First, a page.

Meeting the challenges of a fractured healthcare system in Canada requires broad transformative steps and the same can be said of achieving net-zero in healthcare. There are synergies between the two to be realized.

Improving access to primary care has been identified as a critical component to transforming the healthcare system in Canada, but it turns out there is even a bonus to investing in better primary care – reducing carbon emissions! The NHS has embedded a new service delivery model within its efforts to reduce carbon emissions and deliver sustainable healthcare services. A major focus is to shift care away from the hospital and improve access to primary and community care, foster a greater emphasis on prevention, and optimize telemedicine and virtual care. There are carbon savings and health co-benefits (less air pollution) to be sought by reducing unnecessary trips and travelling shorter distances to and from health facilities.

COVID-19 was the catalyst that underscored the need for system changes to create a resilient, sustainable, and equitable healthcare system capable of withstanding shocks and stressors. Climate change is one more chronic stressor adding further strain to a healthcare system stretched beyond its capacity. Making commitments to achieve a net-zero healthcare sector by 2050 also means simultaneously developing a sustainable and climate-resilient system capable of continuing to deliver care in the face of the unpredictable environment Canadians experience now or in 2050.

Climate adaptation in the health sector is a very important topic on its own and it is further explored in Building a climate-resilient healthcare system: the importance of adaptation and health infrastructure.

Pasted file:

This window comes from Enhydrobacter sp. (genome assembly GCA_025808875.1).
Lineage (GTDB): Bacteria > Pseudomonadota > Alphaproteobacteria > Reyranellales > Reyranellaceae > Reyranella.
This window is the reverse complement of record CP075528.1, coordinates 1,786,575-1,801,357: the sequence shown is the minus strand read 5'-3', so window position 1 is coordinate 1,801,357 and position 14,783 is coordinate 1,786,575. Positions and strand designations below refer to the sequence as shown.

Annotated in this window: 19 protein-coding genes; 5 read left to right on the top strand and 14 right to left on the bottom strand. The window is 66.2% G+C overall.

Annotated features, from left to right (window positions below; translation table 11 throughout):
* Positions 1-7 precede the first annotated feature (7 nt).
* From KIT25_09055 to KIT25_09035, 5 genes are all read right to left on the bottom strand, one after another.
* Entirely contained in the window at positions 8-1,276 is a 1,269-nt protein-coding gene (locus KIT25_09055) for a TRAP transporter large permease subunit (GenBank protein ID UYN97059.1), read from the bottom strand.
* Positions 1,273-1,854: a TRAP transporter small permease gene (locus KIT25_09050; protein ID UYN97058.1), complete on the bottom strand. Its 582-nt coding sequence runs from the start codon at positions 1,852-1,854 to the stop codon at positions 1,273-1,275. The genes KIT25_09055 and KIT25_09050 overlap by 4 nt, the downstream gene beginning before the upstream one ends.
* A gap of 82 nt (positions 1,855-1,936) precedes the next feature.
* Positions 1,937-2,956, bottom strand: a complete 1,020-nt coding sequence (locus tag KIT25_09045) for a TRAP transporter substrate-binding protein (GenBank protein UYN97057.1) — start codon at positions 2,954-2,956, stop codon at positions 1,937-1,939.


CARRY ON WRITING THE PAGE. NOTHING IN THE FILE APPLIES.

Ultimately, as recommended in The Chief Public Health Officer of Canada’s Report on the State of Public Health in Canada 2022, to sustain progress toward net-zero across Canada, predictable and dedicated funding is required to adequately support climate-health action.


Delivering a net-zero health system is complicated and in the current political environment, it can be very difficult to mobilize policymakers to act on a polarized issue such as climate change, even when lives and livelihoods are being harmed. Multiple internal and external variables will impede progress to a low carbon healthcare system, including low encouragement from leadership, health workforce capacity, supply chain challenges, infrastructure, financing and cost, jurisdictional responsibility, public support, and political will. Decarbonization must also never imperil patient and provider safety and quality of care.

Notwithstanding, countless publications, scientists, climate and health experts, and many others have repeatedly expressed that transitioning away from fossil fuels can simultaneously prevent millions of deaths and create a healthier planet for everyone.


The healthcare sector can establish itself as a leader in climate action. This brief makes a significant case that climate action must include the health sector. HealthCareCAN will support its members and help them secure government investment as they seek to mitigate their carbon emissions, whether health organization are at the beginning of their decarbonization journey or are well-on their way. HealthCareCAN will continue to advocate on behalf of its members and impart to parliamentarians how crucial health organizations are to the fight against climate change.